The Lakes of Yellowstone National ParkQuick quiz: How many lakes in Yellowstone National Park?
According to the Park Service there are over 600, with a combined surface area of about 107,000 acres. About 5% of Yellowstone’s surface is water. The Park is famous for its incredible array of geysers and hot springs, but its cold waters are even more extensive.
The four biggest lakes in the Park, making up 94% of the water surface area, are Yellowstone, Shoshone, Lewis and Heart. These are all magnificent lakes well worth visiting. Lewis and Yellowstone Lake can be accessed by road while Shoshone and Heart are wilderness lakes. I’ll give some details on each lake.
All of Yellowstone’s big lakes can provide great fishing. Shoshone, Lewis and Heart all were long ago stocked with lake trout, browns and rainbows, which are non-native, but amazingly these lakes never had fish before this stocking program. Yellowstone Lake, however, hosted a thriving population of cutthroat trout before people got there – trout that most likely arrived there originally by swimming over the Continental Divide!
Of course the waters of Yellowstone attract plenty of wildlife. Around 42 species of wildlife eat native trout, including birds such as eagles, cormorants, loons, gulls, terns, osprey, mergansers and pelicans. The shallow lagoons along Yellowstone Lake are great for spotting waterfowl like ruddy ducks and goldeneye ducks. I’ve seen river otters in 3 of the 4 big lakes. Moose, elk, mule deer, and bison all frequent the lakeshores, meadows and forests. Grizzly bears and black bears are also common visitors, some of them catching fish in tributary streams in the spring. Wolves, coyotes and foxes are abundant here, especially along the north shore of Yellowstone Lake, and I have heard stories of mountain lions seen swimming across a narrow part of that lake.
Shoshone Lake extends across 8,050 acres and sits at 7,795 feet of elevation. This spectacular sheet of water drains to the Pacific Ocean – it’s found on the west side of the Continental Divide, and its main outlet – the Lewis River Channel – flows into Lewis Lake, the Lewis River and the Snake River. Here you find the largest road-less lake in the lower 48 states.
It’s a magical lake. On my first visit I hiked the shortest route to reach it, via DeLacy Creek trail (about 3.5 miles), planning to camp near the lake. I arrived late in the day and walked onto a black sand beach. Suddenly I heard music – bagpipes! I stood transfixed as the backcountry ranger played a couple of tunes to welcome the sunset. Since that 1985 hike I have returned for several multi-day canoe trips to Shoshone.
DeLacy Creek trail starts along the Craig Pass road between Old faithful and West Thumb. The only place to see Shoshone Lake from a road is a distant view at Shoshone Point along the same road. The lake is very popular with paddle-powered boaters – kayakers, canoeing, pack rafters. Numerous backcountry campsites are found along the shoreline. Shoshone has several trails around it as well as a spectacular, remote geyser basin at the west end, where you can hike amongst geysers and hot springs with few tourists and no boardwalks.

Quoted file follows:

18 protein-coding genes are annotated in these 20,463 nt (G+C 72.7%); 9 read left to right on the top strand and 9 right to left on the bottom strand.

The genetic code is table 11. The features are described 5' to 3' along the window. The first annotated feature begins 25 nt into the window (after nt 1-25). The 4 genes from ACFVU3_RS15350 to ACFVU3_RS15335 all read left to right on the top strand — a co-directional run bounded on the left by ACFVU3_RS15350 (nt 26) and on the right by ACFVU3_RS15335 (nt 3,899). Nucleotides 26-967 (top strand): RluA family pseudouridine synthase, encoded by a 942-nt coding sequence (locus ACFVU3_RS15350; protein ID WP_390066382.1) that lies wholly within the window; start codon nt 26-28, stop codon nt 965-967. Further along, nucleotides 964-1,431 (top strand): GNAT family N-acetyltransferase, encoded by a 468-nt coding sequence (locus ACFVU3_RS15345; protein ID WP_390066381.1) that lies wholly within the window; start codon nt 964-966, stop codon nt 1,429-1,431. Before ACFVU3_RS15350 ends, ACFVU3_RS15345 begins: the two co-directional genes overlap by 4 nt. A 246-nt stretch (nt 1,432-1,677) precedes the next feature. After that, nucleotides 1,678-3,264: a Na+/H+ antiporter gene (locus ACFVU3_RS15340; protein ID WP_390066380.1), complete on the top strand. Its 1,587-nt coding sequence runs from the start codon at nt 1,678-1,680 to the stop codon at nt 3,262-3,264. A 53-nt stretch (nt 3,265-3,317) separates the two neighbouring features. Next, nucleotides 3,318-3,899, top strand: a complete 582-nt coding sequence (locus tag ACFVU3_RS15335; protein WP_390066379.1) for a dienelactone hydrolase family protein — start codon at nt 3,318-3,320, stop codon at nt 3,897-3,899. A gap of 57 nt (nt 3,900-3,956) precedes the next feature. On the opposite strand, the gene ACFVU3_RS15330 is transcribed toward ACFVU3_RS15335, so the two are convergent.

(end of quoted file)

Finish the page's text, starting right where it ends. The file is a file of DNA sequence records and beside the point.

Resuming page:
To reach Shoshone with a canoe you must paddle across/around Lewis Lake then up the four mile Lewis River Channel, part of which requires wading up the river towing your loaded canoe. I always felt like I was a throwback to the early explorers traveling this way.
This is the most remote of the big lakes in the Park. Heart is a gorgeous lake sitting at the foot of Mountain Sheridan. At 7,641 feet it also drains into the Snake River and Pacific Ocean. The easiest access is via a 7 mile hike from the trailhead along the South Entrance Road. The hike takes you through lodgepole forests and meadows then down a long grade following Witch Creek. Witch Creek is a warm creek so keep an eye out for pools to slip into and soak away our troubles. Near Heart Lake at the foot of Mount Sheridan is the Heart Lake Geyser Basin which includes Rustic Geyser.
There are a number of backcountry campsites along Heart Lake. A popular side trip is the hike up to the summit of 10,308m foot Mount Sheridan. If you do the whole hike to the lake and the peak it’s 22.4 miles round trip. In the 1980s I slid with friends on garbage bags down the massive snowfield from the summit, reaching the lake in about ½ hour. I’ve also encountered a number of moose in the area including some that would not leave the trail, forcing us to bushwhack. Heart is also a good place to look and listen for loons, a rare sighting in Yellowstone. You could also bring in a packraft as another way to explore Heart lake.
This is a lovely, inviting lake along the south entrance road. Lewis Lake is open to motorboats, one of only two such lakes in the park. There’s a small campground next to the lake. Lewis is great for a canoe or kayak when the water is calm. There’s a boat launch along the road. It’s also the access for Shoshone Lake (see above) and has great fishing for browns, rainbows and lake trout, all introduced. Don’t underestimate this lake as the wind and waves can be dangerous like all large lakes. Be sure to check out the spectacular Lewis River Canyon and Lewis Falls just to the south on your way to Grand Teton National Park.
Yellowstone Lake itself almost defies description. It is so vast, so unlikely, this great wide flat clear liquid expanse in the middle of the Rocky Mountains. My first and second summers in the West I lived and worked at Yellowstone Lake Hotel, the oldest remaining national park hotel in the world. The grand old hotel occupies a bluff on the north end of the lake, a traditional meeting spot for Native Americans, trappers and explorers, and now for travelers and park enthusiasts. One look at the endless expanse of crystal clear water, its moods constantly changing, and I was hooked. I’ve spent as much time as I can at Yellowstone Lake ever since.